Sex Madness


57m 1938
Sex Madness

Brief Synopsis

Tom, the son of a crusading newspaper reporter, goes partying with his friends and winds up at a burlesque house. The strippers invite the boys back to their house, where Tom proceeds to get drunk and have sex with one of the strippers. Soon afterwards, he finds out he has gonorrhea.

Film Details

Also Known As
Human Wreckage, Human Wreckage: They Must Be Told
Genre
Drama
Release Date
Jan 1938
Premiere Information
not available
Production Company
Cinema Service Corp.
Distribution Company
Cinema Service Corp.
Country
United States

Technical Specs

Duration
57m
Sound
Mono
Color
Black and White
Film Length
5,175ft (6 reels)

Synopsis

After performing in a burlesque show in New York City, dancer Sheila Wayne goes backstage and tries to convince her friend, Millicent Hamilton, to join her for drinks with reformer Tom Lorenz, son of the renowned venereal disease expert Dr. Paul Lorenz, but Millicent turns down the offer because she has an appointment with Dr. Harris early the next morning. Sheila and her friends attend a party that night and engage in casual sex with the male guests. Meanwhile, Millicent reads a letter from her boyfriend from her hometown of Lorain, and begins to regret ever having left him to come to the big city. The next day, Dr. Harris informs Millicent that she has contracted syphilis, though he admits that she does not fit the personality profile of the disease's typical victim. The devastated Millicent then recounts for the doctor the events leading up to the one sexual encounter she had with a theatrical manager in New York upon her arrival to the city. After winning a beauty contest in Lorain, Millicent explains, she left for New York, where, desperate to find work, she accepted an invitation to a theatre manager's Long Island hideaway and submitted to his sexual advances. Dr. Harris then takes Millicent on a tour of the venereal disease ward at the hospital, where he shows her examples of the physical ravages of her disease in its advanced stages. Afterwards, he assures her that her condition is treatable with a new cure. He then makes Millicent promise to remain celibate until completely cured. When Millicent tells Dr. Harris that she plans on returning to Lorain, the doctor warns her to be wary of unscrupulous doctors who bilk their patients out of hundreds of dollars and then fail to cure them. Millicent returns to Lorain, where she settles in with her boyfriend, Wendel Hope, and her parents. One year later, after having been under the care of Dr. Grenoble, who has assured her of her readiness for marriage and childbirth, Millicent believes herself to be cured of the disease. Tragically, though, Millicent gives birth to an unhealthy child, witnesses her husband rapidly losing his eyesight, and soon learns that Dr. Grenoble has been arrested on charges of medical fraud. At the suggestion of a pediatrician, Millicent and Wendel have themselves examined by a another doctor, who informs them that Millicent has unwittingly infected her family with the disease. Millicent watches helplessly as her bedridden husband slowly dies. Just as she is about to end her life by taking poison, Millicent's old friend Sheila calls to tell her that she is engaged to be married and that she has been successful in treating her case of syphilis with the new cure.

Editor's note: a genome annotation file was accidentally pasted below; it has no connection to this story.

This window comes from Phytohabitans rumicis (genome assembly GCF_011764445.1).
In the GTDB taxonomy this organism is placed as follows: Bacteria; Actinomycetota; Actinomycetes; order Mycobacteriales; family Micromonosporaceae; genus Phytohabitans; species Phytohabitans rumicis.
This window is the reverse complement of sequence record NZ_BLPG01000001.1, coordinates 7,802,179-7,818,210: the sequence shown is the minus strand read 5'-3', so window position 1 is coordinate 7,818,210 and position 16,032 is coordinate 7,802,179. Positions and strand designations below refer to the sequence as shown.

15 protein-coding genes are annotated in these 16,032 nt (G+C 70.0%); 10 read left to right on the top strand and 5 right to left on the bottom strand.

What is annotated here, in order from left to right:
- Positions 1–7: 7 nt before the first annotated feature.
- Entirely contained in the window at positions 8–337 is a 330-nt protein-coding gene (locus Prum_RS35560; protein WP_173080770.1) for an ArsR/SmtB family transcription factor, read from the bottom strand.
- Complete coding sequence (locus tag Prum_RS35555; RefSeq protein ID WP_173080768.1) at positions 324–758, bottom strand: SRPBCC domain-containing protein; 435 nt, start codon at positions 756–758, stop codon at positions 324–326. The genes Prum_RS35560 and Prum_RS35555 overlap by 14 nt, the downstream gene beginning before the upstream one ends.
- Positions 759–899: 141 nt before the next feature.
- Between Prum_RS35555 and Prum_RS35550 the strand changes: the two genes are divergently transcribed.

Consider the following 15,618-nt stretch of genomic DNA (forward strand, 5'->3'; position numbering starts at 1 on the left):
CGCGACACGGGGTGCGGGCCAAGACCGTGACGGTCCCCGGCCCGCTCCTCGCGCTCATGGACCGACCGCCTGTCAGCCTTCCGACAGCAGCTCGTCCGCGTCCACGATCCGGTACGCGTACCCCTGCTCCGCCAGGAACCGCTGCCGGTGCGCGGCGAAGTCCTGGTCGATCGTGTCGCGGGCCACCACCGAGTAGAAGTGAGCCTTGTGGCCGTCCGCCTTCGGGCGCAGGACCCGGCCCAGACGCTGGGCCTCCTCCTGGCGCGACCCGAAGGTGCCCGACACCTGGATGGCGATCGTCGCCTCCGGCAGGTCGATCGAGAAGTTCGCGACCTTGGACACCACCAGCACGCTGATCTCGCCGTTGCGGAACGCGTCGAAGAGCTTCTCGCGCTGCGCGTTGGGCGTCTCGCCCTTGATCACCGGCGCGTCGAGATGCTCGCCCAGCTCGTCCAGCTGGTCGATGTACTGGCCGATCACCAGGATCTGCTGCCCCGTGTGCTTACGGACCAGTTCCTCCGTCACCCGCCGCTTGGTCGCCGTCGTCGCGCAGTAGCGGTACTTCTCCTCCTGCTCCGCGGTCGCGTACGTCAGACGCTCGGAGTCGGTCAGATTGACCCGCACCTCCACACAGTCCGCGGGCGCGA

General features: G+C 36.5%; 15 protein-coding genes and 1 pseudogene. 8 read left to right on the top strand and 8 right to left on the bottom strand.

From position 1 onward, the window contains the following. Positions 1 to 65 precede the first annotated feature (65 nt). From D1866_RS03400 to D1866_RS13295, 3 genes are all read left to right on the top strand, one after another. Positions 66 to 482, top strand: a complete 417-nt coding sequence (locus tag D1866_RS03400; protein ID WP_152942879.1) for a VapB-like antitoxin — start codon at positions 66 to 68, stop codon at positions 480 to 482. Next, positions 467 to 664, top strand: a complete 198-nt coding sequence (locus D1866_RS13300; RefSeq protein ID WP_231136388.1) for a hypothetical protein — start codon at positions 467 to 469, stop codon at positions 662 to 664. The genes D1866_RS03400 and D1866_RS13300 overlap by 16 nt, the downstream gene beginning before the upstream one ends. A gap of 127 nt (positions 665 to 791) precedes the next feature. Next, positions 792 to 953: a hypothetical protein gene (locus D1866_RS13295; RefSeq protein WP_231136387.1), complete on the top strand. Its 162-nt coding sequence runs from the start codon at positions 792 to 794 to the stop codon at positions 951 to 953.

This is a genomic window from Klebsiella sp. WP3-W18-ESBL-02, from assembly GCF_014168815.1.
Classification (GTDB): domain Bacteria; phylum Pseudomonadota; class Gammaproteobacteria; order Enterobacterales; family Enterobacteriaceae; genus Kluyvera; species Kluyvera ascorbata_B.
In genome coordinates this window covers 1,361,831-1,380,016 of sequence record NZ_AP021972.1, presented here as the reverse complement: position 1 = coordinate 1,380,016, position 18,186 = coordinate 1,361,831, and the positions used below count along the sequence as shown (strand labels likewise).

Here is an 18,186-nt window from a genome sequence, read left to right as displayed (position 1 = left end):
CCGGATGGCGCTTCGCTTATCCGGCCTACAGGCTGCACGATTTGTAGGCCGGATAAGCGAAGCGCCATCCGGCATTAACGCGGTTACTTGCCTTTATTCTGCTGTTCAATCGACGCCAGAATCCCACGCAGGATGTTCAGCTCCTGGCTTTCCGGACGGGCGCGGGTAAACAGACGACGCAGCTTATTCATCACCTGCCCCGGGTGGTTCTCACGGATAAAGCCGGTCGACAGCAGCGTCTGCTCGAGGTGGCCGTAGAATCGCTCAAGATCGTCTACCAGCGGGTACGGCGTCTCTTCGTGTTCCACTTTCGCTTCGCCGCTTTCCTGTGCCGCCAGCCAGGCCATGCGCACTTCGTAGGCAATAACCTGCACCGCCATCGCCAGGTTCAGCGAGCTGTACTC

Film Details

Also Known As
Human Wreckage, Human Wreckage: They Must Be Told
Genre
Drama
Release Date
Jan 1938
Premiere Information
not available
Production Company
Cinema Service Corp.
Distribution Company
Cinema Service Corp.
Country
United States

Technical Specs

Duration
57m
Sound
Mono
Color
Black and White
Film Length
5,175ft (6 reels)

Quotes

Trivia

Notes

No contemporary reviews of this film have been found. The film was copyrighted under the title Human Wreckage. The viewing print contained no credits. According to the file for the film in the MPAA/PCA Collection at the AMPAS Library, the film was also known as Human Wreckage: They Must Be Told. Although copyright records list Joseph Seiden and Vincent Valentini as the "authors" of the film, the exact nature of their work on the production has not been determined. Seiden and the Cinema Service Corp. were associated with a number of Yiddish films in the 1930s, including the 1939 film Kol Nidre. Regional censorship reports in the MPAA/PCA file indicate that the film was rejected by censors in New York, Pennsylvania and Kansas, and that Ohio censors approved the film only after eliminating a number of scenes and lines of dialogue, including a scene in which "one girl strokes another's arms in a suggestive manner" and the accompanying dialogue: "You do have plenty of IT"; close-up shots of "an exposed navel" and the entire house party sequence.

Miscellaneous Notes

Released in United States 1938

Released in United States 1938